11. Feb 18, 2007 #10


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    What in the world..... ?

    As jt asked, can you give a specific example? You are explaining this via some handwaving, vague scenario. Point out a particular experiment, a particular theory, ....

    BTW, to be technically correct, a mass is in units of eV/c^2. You can get away with setting c=1 when you are in a setting among other physicists who get the "inside joke" and know what simplifications you are making. This isn't the case here.

  12. Feb 19, 2007 #11
    ZapperZ: I can only give the examples I am currently struggling to understand and those come from Feynman and are dealt with on a laymans terms (as I am yet a layman and not a student nor a graduate yet) using his diagrams for electrons and photons (and protons neutrons muons etc) The particular theory I am having trouble with is QED and how and where Gravity comes in to the picture in QED. I do not have the math available to me to be able to give you the questions without copying them out of the book and so of course not understanding them at all and perhaps this is where my answer really lies is in understanding the math necessary to be able to understand the physics. I am working on the math tho slowly and surely. Up to Analytical Geometry so far. Calculus Just over the horizon:smile:
  13. Feb 19, 2007 #12


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    1. There are no quantum field theory for gravity, at least, not within the accepted physics.

    2. QED is a description for electromagnetic interaction, so why are we using that for gravity?

    3. Marrying QED with gravity is one of the most horrendous and difficult task we have today, so why are you doing it?

    4. Don't you think that, as a "layman", you might want to learn how to walk first before attempting to run? It appears from your posts in this thread that you might still have not understood other basic physics issues (eg. gravity and moment of inertia).

  14. Feb 19, 2007 #13
    and My question returned to you is Why? It is not enough that you say there is not without proof that it does not exist. Absence of data does not mean abscence of being no more does Existence of data necessarily mean that the data and the theory agree.

    probably ignorance on my part, however, thinking outside the box(but within the framework of the scientific method) is it possible to treat gravity in the same way or a similar way that we did with QED?

    Why Not me? I like thinking about problems. I enjoy learning new things and I am not afraid to get down to what needs to be gotten down to to learn the answers. Truly if you do have a pedigree and you enjoy puzzles and games and finding the answer as any good scientist ought then you would not have asked this question.

    Yes and as I stated before I AM learning to crawl prior to walking. Learning the math so that I can learn to count the little arrows in an efficient manner. As to not understanding the other basic issues Im sure that I do not else why would I ask the questions :smile:

    One thing I do not do is attempt to not understand something. If Some half baked Idea comes into my pointy little noggin I research it until I either understand the Idea or its implications or I can determine that understanding the answer to the Idea or its implications is not relevant to my well being.

    Now back to topic, Someone please describe to me (even if its in a language I do not yet understand dont worry Ill work out the syntax eventually :smile: ) Whether or not Time is smooth or granular and whether or not gravity can be treated in the same manner that the other "forces" can be treated or if not WHY not?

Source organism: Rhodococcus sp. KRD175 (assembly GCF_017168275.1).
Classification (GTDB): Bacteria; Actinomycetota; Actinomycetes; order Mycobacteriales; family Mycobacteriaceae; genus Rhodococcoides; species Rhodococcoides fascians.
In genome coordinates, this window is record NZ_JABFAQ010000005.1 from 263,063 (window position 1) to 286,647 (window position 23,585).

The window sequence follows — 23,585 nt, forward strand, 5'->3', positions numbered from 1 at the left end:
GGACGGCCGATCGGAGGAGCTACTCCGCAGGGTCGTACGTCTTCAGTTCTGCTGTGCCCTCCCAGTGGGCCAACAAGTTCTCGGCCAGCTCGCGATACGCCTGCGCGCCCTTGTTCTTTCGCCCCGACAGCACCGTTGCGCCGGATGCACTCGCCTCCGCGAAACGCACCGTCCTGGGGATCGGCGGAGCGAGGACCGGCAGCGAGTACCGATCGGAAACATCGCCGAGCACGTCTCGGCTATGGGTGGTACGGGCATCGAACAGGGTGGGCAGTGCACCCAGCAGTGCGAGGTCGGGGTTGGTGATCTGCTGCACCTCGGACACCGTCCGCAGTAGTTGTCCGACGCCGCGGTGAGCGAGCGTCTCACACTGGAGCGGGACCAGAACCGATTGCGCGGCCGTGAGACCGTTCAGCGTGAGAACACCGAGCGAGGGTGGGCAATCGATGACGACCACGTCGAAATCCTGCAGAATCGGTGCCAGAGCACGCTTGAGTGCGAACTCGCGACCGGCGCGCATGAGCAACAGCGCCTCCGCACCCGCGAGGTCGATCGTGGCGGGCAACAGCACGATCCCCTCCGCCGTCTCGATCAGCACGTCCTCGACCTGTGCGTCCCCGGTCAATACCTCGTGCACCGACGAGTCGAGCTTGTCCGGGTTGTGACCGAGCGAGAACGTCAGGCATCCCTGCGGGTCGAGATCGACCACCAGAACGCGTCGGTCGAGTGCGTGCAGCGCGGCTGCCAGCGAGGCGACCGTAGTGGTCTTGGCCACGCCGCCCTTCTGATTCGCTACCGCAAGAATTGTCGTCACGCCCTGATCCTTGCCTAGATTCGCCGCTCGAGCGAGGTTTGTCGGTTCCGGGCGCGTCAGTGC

15. Feb 19, 2007 #14


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    I think in this case, it is sufficient to simply state the fact that there is no QFT of gravity (in the standard model). That's why thousands of people are trying to find one! The basic problem is that when we attempt to apply QFT to GR, then we get results that do not make sense. Basically, infinities appear, which we cannot get rid of to make the theory physically sensible (it is "nonrenormalizable")
    What do you mean by this?

    No, since QED is renormalizable; i.e. we can get rid of the infinites that appear in the theory.

    In your first post you say
    This may be why Zz asked you.
    Last edited: Feb 19, 2007
  16. Feb 19, 2007 #15
    He never alluded to the notion that it was physically 'absent' nor did he make any claims which require justification. The Standard Model of Physics does not currently contain a gravitational quantum field theory. There are many competing models of gravitational quantum fields, however, those exist indepedent of the standard model. Physics is an empirical science which uses the language of mathematics in cojunction with experimental observation to falsify current theoretical models. All QFT's of gravity have either been falsified or currently do not make predictions capable of falsifiability.

    You aren't necessarily 'thinking outside of the box' by suggesting a gravitational QFT as there exists many competing models which are very intricate and complicated both mathematically and conceptually. When you say 'treat gravity in the same way that we did with QED,' what does that refer to exactly?

    What does this mean exactly?

    Again, what?

    What mathematics level are you currently up to?

    How does time emerge as 'granular or smooth'? When you ask if we can 'treat gravity in the same manner as the other "forces",' what does this mean exactly?
    Last edited: Feb 19, 2007
  17. Feb 19, 2007 #16


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    If I get a $1 for every time I had to address this issue....

    I just don't have the patience, and I am way too tired to point out the ignorance in your reply. Instead, why don't you read what I've written already that addressed this very thing that you are "practicing":